The market is now, however, demanding larger displays with the flexibility to customize display sizes. For example, advertisers use standard sizes for marketing materials. However, those sizes differ based on location. Therefore, a standard display size for the United Kingdom differs from that of Canada or Australia. Additionally, advertisers at trade shows need bright, eye-catching, flexible systems that are easily portable and easy to assemble/disassemble. Still another rising market for customizable large display systems is the control room industry, in which maximum display quantity, quality, and viewing angles are critical. Demands for large-screen display applications possessing higher quality and higher light output have led the industry to turn to alternative display technologies that replace older LED and liquid crystal displays (LCDs). For example, LCDs fail to provide the bright, high light output, larger viewing angles, and high resolution and speed requirements that the large-screen display market demands. By contrast, OLED technology promises bright, vivid colors in high resolution and at wider viewing angles. However, the use of OLED technology in large-screen display applications, such as outdoor or indoor stadium displays, large marketing advertisement displays, and mass-public informational displays, is only beginning to emerge.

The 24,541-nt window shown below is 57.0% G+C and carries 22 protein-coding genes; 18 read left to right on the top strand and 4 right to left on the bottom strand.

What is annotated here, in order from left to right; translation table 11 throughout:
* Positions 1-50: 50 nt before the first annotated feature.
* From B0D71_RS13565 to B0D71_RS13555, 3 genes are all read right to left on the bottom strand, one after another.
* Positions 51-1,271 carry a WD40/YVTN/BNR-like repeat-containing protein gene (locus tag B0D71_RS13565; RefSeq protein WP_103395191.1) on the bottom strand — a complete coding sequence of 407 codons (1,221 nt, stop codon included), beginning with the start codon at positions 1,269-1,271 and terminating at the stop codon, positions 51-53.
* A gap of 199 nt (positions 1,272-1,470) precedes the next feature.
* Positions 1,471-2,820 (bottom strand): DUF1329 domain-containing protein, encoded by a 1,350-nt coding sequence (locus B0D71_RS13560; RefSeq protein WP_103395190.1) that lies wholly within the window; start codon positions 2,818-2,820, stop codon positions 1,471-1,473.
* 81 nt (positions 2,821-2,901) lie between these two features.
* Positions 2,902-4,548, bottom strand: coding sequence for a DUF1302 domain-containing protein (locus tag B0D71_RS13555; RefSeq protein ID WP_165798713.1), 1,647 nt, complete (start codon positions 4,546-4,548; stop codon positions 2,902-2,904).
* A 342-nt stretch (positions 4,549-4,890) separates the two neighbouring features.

Several technical challenges exist relating to the use of OLED technology in a large-screen application. Presently, in the case of a display consisting of a single OLED display panel, the OLEDs do not age uniformly. Thus, when the light output and/or uniformity are no longer suitable, the entire display is replaced. However, in the case of a display consisting of a set of tiled OLED display panels, there is the possibility that one OLED display ages at a much faster rate than another. Age differences occur, for example, due to the varying ON time (i.e., the amount of time that the OLED has been active) of the individual OLEDs and due to temperature variations within a given OLED display area, or due to the replacement of a defect module by a new module. This results in one part of the screen having a lower light output or a color shift as compared with the rest of the tiled OLED display.